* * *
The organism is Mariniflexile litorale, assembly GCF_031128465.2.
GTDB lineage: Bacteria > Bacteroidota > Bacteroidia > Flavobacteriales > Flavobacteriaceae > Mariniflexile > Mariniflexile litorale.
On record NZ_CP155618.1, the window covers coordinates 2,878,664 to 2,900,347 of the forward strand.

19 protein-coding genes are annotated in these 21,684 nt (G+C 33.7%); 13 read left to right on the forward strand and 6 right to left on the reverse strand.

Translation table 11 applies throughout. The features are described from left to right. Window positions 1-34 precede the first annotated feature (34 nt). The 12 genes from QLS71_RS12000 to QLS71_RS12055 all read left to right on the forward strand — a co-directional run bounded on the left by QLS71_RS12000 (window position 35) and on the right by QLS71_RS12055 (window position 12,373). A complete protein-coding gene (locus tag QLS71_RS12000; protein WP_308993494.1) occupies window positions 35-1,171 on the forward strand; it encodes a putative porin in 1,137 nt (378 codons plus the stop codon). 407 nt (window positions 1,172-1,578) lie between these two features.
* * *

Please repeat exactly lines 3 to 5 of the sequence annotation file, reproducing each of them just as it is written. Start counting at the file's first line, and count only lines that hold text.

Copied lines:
On record NZ_CP155618.1, the window covers coordinates 2,878,664 to 2,900,347 of the forward strand.

19 protein-coding genes are annotated in these 21,684 nt (G+C 33.7%); 13 read left to right on the forward strand and 6 right to left on the reverse strand.

Translation table 11 applies throughout. The features are described from left to right. Window positions 1-34 precede the first annotated feature (34 nt). The 12 genes from QLS71_RS12000 to QLS71_RS12055 all read left to right on the forward strand — a co-directional run bounded on the left by QLS71_RS12000 (window position 35) and on the right by QLS71_RS12055 (window position 12,373). A complete protein-coding gene (locus tag QLS71_RS12000; protein WP_308993494.1) occupies window positions 35-1,171 on the forward strand; it encodes a putative porin in 1,137 nt (378 codons plus the stop codon). 407 nt (window positions 1,172-1,578) lie between these two features.